How to Choose a Sustainable Packaging Strategy
With an eco-efficiency model, companies choose the most resource-efficient option, even if this does not use renewable resources and is more difficult to sustain in the long term.
With a circular economy, companies choose renewable resources or recyclable designs, but accept a less-efficient overall packaging option in the short term. This option can require a complete system redesign, and includes a lot of uncertainty and investment.
There are four things to consider when deciding between the strategies:
- Leadership positioning. For companies that tend to be “first to be second,” it might be better to allow others to blaze the trail. These companies can still support a longer-term vision, but their targets and initiatives can stay focused on efficiency. For companies that are innovation leaders, they may apply technologies that don’t give the lowest carbon or waste today, but they are making important steps toward a bigger goal.
- Product system key impacts. Although packaging contributes to environmental impact, companies may do better by focusing on different areas, and life-cycle assessment can help with this focus. It’s important not to lose sight of overall product supply chain priorities.
- Stakeholders’ perspectives. The priorities and values of a companies’ consumers, customers, communities, employees and other stakeholders should inform strategy. Driving business success with sustainability usually ties back to meeting their expectations.
- Associated brand/sales impact. Responding to stakeholder expectations doesn’t necessarily require a change to brand promise or message. Conversely, the lowest overall impact design may not be the most “brandable.” Stay true to brand commitment and be mindful that messages consumers don’t understand could represent a significant investment in brand communication.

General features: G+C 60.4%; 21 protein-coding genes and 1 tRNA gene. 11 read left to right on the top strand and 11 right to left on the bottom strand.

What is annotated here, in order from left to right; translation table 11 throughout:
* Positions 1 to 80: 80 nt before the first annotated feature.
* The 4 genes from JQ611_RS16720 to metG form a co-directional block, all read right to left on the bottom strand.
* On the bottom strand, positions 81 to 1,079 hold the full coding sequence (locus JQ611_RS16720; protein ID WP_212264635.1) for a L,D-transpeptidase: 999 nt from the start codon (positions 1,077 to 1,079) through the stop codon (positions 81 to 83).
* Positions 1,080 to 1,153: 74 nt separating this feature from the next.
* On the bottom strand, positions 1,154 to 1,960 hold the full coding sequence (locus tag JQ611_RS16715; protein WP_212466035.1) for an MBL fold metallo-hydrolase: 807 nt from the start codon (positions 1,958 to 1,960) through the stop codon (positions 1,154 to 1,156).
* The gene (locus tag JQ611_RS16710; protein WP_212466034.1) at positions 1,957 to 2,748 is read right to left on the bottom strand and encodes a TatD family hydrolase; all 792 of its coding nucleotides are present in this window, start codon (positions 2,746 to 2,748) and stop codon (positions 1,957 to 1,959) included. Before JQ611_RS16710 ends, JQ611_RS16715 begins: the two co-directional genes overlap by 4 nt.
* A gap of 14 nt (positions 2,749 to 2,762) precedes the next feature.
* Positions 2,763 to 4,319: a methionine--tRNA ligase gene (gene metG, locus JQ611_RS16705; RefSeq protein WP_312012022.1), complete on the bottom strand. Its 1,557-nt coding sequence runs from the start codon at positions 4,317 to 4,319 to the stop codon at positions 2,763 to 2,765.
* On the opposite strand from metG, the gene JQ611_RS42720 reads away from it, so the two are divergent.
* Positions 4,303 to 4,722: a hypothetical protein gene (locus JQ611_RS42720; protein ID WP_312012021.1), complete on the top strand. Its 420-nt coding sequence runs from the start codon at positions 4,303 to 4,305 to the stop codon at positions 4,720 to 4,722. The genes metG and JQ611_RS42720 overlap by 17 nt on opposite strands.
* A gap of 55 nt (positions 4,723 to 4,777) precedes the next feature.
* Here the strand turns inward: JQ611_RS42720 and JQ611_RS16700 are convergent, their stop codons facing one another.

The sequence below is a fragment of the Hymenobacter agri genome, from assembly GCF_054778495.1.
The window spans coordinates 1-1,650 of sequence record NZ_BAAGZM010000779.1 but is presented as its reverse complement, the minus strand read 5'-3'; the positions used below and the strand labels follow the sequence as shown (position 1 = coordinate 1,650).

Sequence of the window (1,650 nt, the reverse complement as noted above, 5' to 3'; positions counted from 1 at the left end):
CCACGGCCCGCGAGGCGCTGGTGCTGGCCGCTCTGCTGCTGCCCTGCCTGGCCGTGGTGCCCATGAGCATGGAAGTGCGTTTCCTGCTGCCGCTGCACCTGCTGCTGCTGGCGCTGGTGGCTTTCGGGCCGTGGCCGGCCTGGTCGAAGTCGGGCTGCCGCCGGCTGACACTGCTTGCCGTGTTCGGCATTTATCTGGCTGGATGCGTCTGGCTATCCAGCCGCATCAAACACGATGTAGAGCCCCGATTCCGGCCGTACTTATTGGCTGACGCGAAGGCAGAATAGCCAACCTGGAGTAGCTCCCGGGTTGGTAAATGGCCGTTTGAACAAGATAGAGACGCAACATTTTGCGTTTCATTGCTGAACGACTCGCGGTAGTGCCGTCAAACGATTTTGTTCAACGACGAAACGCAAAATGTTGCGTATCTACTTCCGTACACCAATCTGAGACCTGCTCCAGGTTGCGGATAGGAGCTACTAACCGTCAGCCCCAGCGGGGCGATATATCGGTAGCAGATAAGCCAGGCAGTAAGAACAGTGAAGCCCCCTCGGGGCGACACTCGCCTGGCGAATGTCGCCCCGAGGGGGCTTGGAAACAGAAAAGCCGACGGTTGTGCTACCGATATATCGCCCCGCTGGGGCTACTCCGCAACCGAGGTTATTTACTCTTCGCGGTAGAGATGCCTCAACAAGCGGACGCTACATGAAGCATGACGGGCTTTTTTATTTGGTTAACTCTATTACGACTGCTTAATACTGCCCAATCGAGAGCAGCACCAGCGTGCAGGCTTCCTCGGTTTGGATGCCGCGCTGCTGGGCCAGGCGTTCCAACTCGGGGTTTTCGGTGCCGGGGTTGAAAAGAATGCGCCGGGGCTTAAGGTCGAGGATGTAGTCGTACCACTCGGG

In recent years, organizations such as the Ellen MacArthur Foundation have strongly advocated for a circular economy model, while acknowledging that the consumer goods industry faces significant hurdles as it tries to break out of the linear model.
In the UK, a recent report by the Environmental Audit Committee stated that the linear way the UK’s economy consumes resources is not sustainable and needs to be changed to a circular economy.
Photo Credit: Plastics via Shutterstock
Energy Manager News
- Digging Deep to Cure HVAC Inefficiency
- Technavio: Global Data Center Liquid Cooling Market Growing
- GE Shreveport Plant Finishes First Stage of Retrofit
- Entergy Arkansas Reaches Rate Settlement
- EMEX Named TEPA Aggregator/Broker/Consultant of the Year
- Switching to LEDs Without Leaving the Past Behind
- McKinstry Replacing 6,200 Lights with LEDs in Henderson, NV
- USDA Investing More than $300M in Efficiency, Renewables